Outbrain, a US-based online content discovery platform that counts quantitative trading firm Susquehanna International Group and publisher Gruner + Jahr as shareholders, raised $200m from investment manager Baupost Group on Tuesday. The company filed for an initial public offering on the Nasdaq Global Select Market late last month. It had been on track to merge with peer Taboola in an $850m deal agreed in October 2019, before the plans were scrapped in September the following year.

Hong Kong-based blockchain-powered game publisher Animoca Brands has closed a funding round sized at almost $139m having secured a $50m second tranche featuring Coinbase, Razer, Samsung and Scopely. The round included Blue Pool Capital, Gobi Partners, Korea Investment Partners, Liberty City Ventures and Token Bay Capital, and the capital was raised at a $1bn pre-money valuation. The initial $88.9m close took place in May this year and featured the Fintech Investment Fund run by HashKey, the blockchain-focused fund affiliated with auto component producer Wanxiang, as well as crypto trading platform developer Huobi, Octava, Kingsway Capital, RIT Capital Partners, AppWorks Fund and LCV Fund.

Funds

Artpark, an India-based non-profit commercialisation firm, is launching a $100m fund for robotics companies. Artpark was established in 2020 by the Indian Institute of Science and AI Foundry, with seed funding from the Indian government’s Department of Science of Technology and the government of Karnataka. It aims to bring together all ecosystem players – academia, industry, government and entrepreneurs – to drive artificial intelligence and robotics technologies that can improve quality of life.

Exits

Circle, a US-based blockchain payment platform developer, agreed to a reverse merger with special purpose acquisition company Concord Acquisition Corp. The combined business will be valued at $4.5bn through the deal and will pick up Concord’s listing on the New York Stock Exchange, which it acquired in a $276m initial public offering in December 2020. Circle’s existing shareholders will retain approximately 86% of the merged company’s shares. The merger is supported by $415m PIPE financing from investors including Fidelity and Marshall Wace, Adage Capital Management and Third Point as well as accounts advised by Ark Investment Management.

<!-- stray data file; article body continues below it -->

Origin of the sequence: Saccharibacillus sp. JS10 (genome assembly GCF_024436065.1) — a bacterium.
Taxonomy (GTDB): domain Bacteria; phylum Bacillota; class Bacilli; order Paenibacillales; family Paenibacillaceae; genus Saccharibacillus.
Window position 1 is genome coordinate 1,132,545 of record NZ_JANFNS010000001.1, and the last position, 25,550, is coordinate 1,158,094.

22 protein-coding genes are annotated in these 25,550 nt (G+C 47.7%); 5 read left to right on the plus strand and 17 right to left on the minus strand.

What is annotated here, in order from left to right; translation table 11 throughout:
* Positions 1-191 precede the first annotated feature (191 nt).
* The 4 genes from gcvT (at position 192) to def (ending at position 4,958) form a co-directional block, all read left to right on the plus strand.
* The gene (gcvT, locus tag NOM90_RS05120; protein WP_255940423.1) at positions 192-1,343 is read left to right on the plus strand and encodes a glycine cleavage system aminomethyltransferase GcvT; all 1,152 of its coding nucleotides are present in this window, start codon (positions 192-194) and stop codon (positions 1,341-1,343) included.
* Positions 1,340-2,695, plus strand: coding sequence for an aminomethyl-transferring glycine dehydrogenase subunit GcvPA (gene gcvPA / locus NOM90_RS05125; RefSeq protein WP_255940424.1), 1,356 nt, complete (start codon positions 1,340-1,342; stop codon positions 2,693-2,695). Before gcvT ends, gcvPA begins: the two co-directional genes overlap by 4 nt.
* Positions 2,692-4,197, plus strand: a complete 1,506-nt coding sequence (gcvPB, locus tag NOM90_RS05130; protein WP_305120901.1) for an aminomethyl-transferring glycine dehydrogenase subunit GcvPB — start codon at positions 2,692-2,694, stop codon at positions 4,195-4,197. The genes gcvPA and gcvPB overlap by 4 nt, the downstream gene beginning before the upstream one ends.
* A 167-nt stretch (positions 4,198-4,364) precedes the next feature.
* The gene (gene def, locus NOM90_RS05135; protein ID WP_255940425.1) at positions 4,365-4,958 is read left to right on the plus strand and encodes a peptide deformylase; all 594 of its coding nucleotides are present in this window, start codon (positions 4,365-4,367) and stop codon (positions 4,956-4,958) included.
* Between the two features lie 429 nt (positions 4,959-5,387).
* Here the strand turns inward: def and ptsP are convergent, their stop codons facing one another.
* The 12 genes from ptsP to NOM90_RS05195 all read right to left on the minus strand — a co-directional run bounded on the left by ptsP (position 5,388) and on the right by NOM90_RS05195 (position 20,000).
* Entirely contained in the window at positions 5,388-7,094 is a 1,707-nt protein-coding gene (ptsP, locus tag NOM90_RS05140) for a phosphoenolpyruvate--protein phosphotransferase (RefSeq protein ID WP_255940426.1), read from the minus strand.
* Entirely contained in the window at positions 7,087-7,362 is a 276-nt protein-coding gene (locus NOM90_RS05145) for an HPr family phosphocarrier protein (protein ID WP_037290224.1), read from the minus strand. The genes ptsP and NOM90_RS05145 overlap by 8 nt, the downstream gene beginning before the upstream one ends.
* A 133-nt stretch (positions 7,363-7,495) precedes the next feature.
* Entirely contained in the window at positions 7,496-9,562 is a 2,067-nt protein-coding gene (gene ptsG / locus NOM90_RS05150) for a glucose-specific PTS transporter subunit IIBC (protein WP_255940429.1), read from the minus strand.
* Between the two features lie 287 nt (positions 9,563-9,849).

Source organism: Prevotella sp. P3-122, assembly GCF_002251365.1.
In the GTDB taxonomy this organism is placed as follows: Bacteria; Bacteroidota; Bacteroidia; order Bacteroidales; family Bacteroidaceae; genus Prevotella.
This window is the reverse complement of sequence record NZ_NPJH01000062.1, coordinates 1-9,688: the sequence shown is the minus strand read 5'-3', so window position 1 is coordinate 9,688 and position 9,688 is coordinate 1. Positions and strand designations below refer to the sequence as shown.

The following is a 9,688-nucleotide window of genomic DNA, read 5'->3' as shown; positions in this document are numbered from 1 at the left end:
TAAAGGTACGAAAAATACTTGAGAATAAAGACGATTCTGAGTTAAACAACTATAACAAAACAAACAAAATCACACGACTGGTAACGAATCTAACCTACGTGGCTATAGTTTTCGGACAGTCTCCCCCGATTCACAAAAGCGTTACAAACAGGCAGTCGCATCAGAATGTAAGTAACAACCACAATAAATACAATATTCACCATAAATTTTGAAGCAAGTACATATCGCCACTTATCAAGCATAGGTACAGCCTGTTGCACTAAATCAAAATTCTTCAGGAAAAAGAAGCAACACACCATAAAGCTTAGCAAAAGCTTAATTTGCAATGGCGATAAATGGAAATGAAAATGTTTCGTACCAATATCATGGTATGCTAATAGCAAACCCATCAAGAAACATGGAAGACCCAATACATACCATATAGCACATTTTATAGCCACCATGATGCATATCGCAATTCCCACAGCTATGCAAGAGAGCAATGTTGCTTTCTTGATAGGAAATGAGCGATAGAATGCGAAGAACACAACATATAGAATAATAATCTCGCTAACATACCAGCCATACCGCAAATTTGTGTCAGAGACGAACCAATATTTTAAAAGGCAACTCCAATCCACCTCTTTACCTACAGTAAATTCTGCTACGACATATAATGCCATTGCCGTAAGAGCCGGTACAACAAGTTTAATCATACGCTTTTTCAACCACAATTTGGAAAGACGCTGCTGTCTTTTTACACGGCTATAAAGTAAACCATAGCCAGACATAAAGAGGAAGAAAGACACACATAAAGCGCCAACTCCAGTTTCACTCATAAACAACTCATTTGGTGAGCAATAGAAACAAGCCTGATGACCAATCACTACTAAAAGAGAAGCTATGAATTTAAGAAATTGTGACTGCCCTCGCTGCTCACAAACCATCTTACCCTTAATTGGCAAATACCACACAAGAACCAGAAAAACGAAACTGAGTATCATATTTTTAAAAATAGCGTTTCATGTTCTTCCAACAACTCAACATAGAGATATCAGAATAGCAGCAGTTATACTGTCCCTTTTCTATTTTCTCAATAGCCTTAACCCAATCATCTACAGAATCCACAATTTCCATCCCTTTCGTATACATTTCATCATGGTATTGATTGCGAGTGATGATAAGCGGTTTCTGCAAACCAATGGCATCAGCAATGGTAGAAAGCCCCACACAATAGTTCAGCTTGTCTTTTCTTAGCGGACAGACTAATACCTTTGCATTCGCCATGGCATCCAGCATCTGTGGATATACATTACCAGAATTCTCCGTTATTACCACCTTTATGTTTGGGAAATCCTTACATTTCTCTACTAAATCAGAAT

Heliogen, the US-based renewable energy technology developer backed by ArcelorMittal and Edison International, agreed to a reverse merger with special purpose acquisition company Athena Technology Acquisition Corp. The combined business will be valued at $2bn and will retain Athena’s listing on the New York Stock Exchange, taken when Athena raised $250m in an initial public offering in March this year. The deal will include a $165m PIPE transaction backed by XCarb Innovation Fund, the corporate venturing vehicle for ArcelorMittal, as well as investment bank Morgan Stanley’s Counterpoint Global unit, Salient Partners and Saba Capital.